February 06, 2003

Where will Ken's Congestion Charging scheme take us

Patrick Crozier | Best of Transport Blog | London Congestion Charging

What follows is the text of a talk I gave at the beginning of November 2002 to a group of fellow London libertarians on the subject of congestion charging. Having re-read it I can't say there is much I would change but I seem to have seriously underestimated both the amount of bureaucratic incompetence and the amount of charge dodging we are likely to see.

Before I forge ahead I should perhaps begin with a caveat. I am not really an expert on roads. It all started about the beginning of the year when I wanted to get in contact with a few people in the rail industry and felt that I might be taken a little more seriously if I had a title. I asked Brian [Micklethwait] if I could become the LA's Rail Spokesman but he thought it better if I call myself Transport Spokesman. "But I don't know a thing about roads" I said. "Don't worry about it" he replied "Make a joke out of it by saying you were forced in to it." So, here I am.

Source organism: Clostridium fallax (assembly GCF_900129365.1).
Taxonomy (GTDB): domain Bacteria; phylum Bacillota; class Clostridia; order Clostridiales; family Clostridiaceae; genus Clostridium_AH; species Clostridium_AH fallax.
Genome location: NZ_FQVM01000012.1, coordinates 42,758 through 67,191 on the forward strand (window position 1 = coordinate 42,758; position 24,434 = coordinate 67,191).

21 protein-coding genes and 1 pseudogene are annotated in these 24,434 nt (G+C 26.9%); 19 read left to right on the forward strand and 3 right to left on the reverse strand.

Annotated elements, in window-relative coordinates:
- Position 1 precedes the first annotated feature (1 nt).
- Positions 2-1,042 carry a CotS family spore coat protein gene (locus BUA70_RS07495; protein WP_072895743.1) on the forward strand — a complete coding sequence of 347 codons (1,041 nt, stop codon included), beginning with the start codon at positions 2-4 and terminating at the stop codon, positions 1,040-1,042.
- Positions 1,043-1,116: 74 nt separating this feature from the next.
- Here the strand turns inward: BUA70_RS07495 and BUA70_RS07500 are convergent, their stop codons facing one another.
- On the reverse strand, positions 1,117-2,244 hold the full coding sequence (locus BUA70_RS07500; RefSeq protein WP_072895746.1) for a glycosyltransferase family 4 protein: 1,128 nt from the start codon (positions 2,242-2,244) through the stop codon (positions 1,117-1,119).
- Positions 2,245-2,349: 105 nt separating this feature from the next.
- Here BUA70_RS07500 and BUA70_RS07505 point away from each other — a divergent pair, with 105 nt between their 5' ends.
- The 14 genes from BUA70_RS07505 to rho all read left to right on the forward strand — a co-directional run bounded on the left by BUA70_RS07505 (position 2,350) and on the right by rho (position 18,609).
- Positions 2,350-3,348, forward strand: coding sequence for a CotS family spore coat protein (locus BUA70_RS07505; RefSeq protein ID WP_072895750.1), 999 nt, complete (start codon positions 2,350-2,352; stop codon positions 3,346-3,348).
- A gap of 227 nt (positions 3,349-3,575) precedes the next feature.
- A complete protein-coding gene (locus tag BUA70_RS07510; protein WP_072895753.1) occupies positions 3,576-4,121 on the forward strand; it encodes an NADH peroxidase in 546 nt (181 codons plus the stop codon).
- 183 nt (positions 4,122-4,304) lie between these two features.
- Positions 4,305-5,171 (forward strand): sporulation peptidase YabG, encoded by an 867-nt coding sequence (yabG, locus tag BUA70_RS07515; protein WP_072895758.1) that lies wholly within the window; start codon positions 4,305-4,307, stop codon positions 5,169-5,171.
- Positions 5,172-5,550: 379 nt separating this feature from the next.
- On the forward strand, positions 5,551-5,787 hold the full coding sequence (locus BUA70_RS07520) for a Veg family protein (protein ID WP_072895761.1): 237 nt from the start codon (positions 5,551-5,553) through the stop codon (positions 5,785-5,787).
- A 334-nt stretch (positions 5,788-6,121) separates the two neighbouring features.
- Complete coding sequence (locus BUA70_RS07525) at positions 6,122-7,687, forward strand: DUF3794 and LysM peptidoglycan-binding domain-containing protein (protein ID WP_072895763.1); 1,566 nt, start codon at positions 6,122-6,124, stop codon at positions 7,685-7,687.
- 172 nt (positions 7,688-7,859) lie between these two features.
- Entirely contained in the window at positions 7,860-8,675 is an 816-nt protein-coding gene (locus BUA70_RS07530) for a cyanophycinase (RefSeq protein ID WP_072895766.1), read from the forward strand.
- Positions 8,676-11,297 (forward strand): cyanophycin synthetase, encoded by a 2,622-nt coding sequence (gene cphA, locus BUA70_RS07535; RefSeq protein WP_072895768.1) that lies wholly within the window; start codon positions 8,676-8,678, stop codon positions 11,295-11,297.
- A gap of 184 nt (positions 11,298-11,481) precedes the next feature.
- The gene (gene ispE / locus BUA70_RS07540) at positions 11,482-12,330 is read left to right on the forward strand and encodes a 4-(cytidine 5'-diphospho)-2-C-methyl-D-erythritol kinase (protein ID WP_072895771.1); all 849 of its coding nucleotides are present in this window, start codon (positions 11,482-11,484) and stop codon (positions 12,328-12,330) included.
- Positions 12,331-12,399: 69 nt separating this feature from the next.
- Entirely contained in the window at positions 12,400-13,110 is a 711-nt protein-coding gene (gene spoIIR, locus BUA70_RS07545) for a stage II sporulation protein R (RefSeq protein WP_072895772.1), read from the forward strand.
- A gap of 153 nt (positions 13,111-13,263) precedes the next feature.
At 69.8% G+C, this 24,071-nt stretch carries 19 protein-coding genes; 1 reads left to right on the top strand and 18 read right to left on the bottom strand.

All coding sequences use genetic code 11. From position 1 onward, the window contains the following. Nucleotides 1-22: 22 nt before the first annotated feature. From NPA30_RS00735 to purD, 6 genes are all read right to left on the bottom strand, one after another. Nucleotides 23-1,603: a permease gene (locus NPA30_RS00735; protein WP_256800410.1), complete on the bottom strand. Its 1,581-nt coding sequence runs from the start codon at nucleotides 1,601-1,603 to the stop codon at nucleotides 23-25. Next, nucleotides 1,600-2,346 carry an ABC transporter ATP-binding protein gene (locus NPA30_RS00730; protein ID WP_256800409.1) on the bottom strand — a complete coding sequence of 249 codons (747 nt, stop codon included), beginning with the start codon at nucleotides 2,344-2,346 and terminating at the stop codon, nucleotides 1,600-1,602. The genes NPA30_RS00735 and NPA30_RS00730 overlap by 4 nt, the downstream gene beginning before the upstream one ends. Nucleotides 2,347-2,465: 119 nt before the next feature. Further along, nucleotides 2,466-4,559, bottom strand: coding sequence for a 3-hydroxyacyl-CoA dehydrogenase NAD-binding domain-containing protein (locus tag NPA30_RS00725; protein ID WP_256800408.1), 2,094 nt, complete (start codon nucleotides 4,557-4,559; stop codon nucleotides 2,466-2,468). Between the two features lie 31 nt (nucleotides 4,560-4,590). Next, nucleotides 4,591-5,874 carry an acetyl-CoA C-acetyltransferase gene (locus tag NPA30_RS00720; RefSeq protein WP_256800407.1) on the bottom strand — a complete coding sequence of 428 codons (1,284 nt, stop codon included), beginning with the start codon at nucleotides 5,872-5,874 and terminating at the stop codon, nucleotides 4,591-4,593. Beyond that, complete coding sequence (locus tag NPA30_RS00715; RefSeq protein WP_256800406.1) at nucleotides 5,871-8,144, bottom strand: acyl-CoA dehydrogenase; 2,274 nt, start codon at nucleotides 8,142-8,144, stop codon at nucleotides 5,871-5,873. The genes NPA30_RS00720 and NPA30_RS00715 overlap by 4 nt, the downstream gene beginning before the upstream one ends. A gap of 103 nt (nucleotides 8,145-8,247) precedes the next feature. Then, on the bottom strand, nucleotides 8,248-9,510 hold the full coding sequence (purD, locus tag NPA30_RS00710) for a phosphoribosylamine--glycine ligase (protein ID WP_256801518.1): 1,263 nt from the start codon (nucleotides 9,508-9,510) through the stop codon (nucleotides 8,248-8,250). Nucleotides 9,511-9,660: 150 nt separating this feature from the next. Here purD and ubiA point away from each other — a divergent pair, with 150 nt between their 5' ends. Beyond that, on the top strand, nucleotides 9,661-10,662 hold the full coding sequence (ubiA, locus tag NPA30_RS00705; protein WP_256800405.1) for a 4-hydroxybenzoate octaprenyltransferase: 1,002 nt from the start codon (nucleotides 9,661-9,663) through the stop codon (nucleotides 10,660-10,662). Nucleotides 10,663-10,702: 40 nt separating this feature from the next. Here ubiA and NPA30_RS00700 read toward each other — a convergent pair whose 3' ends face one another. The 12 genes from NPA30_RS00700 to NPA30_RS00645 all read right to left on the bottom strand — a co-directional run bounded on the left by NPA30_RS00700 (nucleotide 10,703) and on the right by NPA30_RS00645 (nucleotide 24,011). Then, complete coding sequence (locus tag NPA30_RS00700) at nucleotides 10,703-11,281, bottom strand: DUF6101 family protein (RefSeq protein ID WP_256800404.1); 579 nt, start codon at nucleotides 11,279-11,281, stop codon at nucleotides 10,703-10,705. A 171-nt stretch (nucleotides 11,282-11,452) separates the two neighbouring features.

In February 2003 London will become the first major city in the western world to have a congestion charging scheme. A ring will be erected around central London. As cars pass through this ring a camera will record their number plate numbers. In order to avoid a fine drivers will have to either pay in advance or pay the same day. The charge will be £5. The charge will be levied from 7am to 7pm. Non-payers will be liable to a fine of £80, falling to £40 for early payment and rising to £120 for non-payment.

Congestion charging is an idea whose time has come. Or rather it is an idea whose time has come around again. Tolling, for that is what it is, is a old as the hills and is used to pay for bridges and tunnels the planet over. What is new is the idea of subjecting whole cities to the discipline. It has come at a time when old solutions to congestion, such as building roads have fallen out of fashion on grounds of efficacy and at a time of increasing environmental concerns.